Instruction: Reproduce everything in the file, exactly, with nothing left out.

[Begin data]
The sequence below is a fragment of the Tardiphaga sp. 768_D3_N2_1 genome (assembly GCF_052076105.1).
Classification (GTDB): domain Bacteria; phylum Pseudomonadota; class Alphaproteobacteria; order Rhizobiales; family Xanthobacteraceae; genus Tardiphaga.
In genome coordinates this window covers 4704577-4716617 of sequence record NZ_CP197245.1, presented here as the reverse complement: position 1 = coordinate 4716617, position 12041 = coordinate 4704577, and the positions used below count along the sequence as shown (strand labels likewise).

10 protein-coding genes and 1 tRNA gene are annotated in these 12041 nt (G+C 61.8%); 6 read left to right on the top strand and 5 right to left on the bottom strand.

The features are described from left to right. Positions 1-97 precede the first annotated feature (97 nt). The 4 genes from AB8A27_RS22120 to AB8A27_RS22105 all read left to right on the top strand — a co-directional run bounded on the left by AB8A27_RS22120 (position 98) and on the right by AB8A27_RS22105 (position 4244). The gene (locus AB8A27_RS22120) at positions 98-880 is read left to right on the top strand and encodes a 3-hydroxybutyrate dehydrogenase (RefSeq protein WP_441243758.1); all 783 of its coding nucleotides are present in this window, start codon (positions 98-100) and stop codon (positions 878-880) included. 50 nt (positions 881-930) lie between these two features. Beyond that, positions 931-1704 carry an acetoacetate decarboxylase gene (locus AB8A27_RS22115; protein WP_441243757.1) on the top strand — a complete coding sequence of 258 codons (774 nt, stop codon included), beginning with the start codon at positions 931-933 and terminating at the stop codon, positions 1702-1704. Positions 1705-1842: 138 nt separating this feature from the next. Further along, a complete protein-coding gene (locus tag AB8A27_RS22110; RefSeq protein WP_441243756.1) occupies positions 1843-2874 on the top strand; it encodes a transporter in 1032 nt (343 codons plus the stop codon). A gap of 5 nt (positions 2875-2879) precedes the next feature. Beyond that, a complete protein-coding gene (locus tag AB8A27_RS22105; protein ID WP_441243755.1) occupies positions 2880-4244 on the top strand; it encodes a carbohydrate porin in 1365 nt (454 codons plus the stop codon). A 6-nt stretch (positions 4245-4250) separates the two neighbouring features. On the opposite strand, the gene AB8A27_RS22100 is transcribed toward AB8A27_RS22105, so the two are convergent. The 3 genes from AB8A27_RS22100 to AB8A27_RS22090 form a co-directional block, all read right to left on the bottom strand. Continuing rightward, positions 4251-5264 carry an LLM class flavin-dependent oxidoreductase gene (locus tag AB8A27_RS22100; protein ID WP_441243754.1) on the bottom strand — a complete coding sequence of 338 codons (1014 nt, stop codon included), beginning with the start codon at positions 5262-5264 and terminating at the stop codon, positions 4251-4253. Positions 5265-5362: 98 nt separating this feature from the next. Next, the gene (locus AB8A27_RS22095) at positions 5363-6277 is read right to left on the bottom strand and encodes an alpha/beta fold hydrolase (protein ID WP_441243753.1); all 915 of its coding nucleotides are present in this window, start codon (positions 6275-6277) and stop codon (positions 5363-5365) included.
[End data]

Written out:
The sequence below is a fragment of the Tardiphaga sp. 768_D3_N2_1 genome (assembly GCF_052076105.1).
Classification (GTDB): domain Bacteria; phylum Pseudomonadota; class Alphaproteobacteria; order Rhizobiales; family Xanthobacteraceae; genus Tardiphaga.
In genome coordinates this window covers 4704577-4716617 of sequence record NZ_CP197245.1, presented here as the reverse complement: position 1 = coordinate 4716617, position 12041 = coordinate 4704577, and the positions used below count along the sequence as shown (strand labels likewise).

10 protein-coding genes and 1 tRNA gene are annotated in these 12041 nt (G+C 61.8%); 6 read left to right on the top strand and 5 right to left on the bottom strand.

The features are described from left to right. Positions 1-97 precede the first annotated feature (97 nt). The 4 genes from AB8A27_RS22120 to AB8A27_RS22105 all read left to right on the top strand — a co-directional run bounded on the left by AB8A27_RS22120 (position 98) and on the right by AB8A27_RS22105 (position 4244). The gene (locus AB8A27_RS22120) at positions 98-880 is read left to right on the top strand and encodes a 3-hydroxybutyrate dehydrogenase (RefSeq protein WP_441243758.1); all 783 of its coding nucleotides are present in this window, start codon (positions 98-100) and stop codon (positions 878-880) included. 50 nt (positions 881-930) lie between these two features. Beyond that, positions 931-1704 carry an acetoacetate decarboxylase gene (locus AB8A27_RS22115; protein WP_441243757.1) on the top strand — a complete coding sequence of 258 codons (774 nt, stop codon included), beginning with the start codon at positions 931-933 and terminating at the stop codon, positions 1702-1704. Positions 1705-1842: 138 nt separating this feature from the next. Further along, a complete protein-coding gene (locus tag AB8A27_RS22110; RefSeq protein WP_441243756.1) occupies positions 1843-2874 on the top strand; it encodes a transporter in 1032 nt (343 codons plus the stop codon). A gap of 5 nt (positions 2875-2879) precedes the next feature. Beyond that, a complete protein-coding gene (locus tag AB8A27_RS22105; protein ID WP_441243755.1) occupies positions 2880-4244 on the top strand; it encodes a carbohydrate porin in 1365 nt (454 codons plus the stop codon). A 6-nt stretch (positions 4245-4250) separates the two neighbouring features. On the opposite strand, the gene AB8A27_RS22100 is transcribed toward AB8A27_RS22105, so the two are convergent. The 3 genes from AB8A27_RS22100 to AB8A27_RS22090 form a co-directional block, all read right to left on the bottom strand. Continuing rightward, positions 4251-5264 carry an LLM class flavin-dependent oxidoreductase gene (locus tag AB8A27_RS22100; protein ID WP_441243754.1) on the bottom strand — a complete coding sequence of 338 codons (1014 nt, stop codon included), beginning with the start codon at positions 5262-5264 and terminating at the stop codon, positions 4251-4253. Positions 5265-5362: 98 nt separating this feature from the next. Next, the gene (locus AB8A27_RS22095) at positions 5363-6277 is read right to left on the bottom strand and encodes an alpha/beta fold hydrolase (protein ID WP_441243753.1); all 915 of its coding nucleotides are present in this window, start codon (positions 6275-6277) and stop codon (positions 5363-5365) included.